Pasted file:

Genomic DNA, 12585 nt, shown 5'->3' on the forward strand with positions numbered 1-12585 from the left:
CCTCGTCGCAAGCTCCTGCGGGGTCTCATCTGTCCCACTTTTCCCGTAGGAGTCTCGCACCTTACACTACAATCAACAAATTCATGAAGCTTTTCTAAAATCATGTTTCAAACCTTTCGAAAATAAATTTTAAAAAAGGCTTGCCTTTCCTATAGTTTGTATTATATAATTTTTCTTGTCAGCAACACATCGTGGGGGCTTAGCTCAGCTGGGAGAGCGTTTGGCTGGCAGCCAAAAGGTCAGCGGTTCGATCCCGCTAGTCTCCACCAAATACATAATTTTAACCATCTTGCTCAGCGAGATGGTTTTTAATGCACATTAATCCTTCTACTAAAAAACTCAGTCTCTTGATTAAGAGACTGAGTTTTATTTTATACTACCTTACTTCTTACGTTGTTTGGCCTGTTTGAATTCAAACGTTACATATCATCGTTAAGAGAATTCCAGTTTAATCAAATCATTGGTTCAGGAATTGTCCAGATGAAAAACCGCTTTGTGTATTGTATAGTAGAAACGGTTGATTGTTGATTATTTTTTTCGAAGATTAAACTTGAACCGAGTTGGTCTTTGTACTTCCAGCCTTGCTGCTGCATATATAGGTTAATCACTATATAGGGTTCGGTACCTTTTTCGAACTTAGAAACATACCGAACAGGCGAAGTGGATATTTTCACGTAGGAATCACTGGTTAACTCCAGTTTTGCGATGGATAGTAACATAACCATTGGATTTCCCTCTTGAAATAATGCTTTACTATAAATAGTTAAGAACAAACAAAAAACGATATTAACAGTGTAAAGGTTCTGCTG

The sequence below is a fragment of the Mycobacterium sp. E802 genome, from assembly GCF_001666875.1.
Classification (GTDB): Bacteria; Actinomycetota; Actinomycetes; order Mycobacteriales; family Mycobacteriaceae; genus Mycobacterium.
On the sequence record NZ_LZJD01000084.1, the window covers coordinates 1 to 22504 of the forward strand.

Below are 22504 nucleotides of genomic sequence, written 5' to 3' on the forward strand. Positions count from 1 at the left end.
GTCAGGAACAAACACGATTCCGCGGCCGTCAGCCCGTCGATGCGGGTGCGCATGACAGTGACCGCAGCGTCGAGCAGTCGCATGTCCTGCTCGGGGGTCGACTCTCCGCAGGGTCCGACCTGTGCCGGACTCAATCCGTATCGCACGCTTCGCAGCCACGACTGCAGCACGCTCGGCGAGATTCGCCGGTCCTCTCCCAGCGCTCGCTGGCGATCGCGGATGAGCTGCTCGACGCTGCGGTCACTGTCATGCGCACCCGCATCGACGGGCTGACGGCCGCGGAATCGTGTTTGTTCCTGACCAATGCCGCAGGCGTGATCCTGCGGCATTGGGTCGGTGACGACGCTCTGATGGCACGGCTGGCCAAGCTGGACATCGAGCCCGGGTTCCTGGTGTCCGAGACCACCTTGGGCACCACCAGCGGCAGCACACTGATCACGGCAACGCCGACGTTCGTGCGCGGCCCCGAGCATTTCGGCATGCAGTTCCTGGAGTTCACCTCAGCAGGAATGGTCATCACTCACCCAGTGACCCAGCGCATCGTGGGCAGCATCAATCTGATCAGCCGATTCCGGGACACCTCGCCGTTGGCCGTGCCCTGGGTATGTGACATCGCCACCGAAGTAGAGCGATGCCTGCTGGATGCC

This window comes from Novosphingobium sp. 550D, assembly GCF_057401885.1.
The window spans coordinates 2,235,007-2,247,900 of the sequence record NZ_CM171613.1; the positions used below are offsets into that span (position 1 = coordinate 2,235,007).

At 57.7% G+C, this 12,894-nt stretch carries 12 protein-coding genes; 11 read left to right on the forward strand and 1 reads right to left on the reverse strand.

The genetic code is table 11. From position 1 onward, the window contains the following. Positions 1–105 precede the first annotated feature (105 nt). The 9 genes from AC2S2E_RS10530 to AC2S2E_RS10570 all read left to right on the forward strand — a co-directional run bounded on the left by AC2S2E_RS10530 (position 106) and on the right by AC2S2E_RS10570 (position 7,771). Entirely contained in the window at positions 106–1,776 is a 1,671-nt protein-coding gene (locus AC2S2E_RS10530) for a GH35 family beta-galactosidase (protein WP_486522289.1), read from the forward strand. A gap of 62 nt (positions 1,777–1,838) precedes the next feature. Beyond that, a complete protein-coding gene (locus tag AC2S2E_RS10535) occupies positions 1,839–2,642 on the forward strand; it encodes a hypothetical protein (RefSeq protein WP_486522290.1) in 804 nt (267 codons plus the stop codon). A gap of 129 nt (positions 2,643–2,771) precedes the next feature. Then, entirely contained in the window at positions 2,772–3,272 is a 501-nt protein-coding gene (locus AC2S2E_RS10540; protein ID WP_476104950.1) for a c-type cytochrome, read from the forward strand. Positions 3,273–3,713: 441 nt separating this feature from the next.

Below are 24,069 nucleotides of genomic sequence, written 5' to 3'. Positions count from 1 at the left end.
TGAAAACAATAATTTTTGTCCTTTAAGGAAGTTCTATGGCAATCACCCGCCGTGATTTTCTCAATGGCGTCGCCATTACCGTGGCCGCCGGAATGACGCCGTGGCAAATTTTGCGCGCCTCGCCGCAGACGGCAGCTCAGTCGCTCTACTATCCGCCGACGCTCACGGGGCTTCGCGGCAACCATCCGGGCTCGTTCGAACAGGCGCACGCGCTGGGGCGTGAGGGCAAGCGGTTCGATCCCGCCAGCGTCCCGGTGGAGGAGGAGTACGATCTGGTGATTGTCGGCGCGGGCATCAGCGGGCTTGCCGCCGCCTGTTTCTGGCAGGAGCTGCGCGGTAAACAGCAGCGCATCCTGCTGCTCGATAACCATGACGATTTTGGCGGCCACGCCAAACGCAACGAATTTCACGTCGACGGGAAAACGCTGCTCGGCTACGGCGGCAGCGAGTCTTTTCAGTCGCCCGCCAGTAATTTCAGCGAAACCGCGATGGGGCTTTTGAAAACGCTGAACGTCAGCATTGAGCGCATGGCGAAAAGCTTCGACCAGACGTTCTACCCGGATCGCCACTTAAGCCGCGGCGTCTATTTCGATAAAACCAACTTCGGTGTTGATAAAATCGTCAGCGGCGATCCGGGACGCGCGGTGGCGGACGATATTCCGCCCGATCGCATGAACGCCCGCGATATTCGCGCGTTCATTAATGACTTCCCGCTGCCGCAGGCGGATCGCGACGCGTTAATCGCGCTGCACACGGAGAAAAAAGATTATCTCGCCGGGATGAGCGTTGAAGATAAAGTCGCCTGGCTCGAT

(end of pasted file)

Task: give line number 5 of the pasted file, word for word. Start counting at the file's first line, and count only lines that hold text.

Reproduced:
On the sequence record NZ_LZJD01000084.1, the window covers coordinates 1 to 22504 of the forward strand.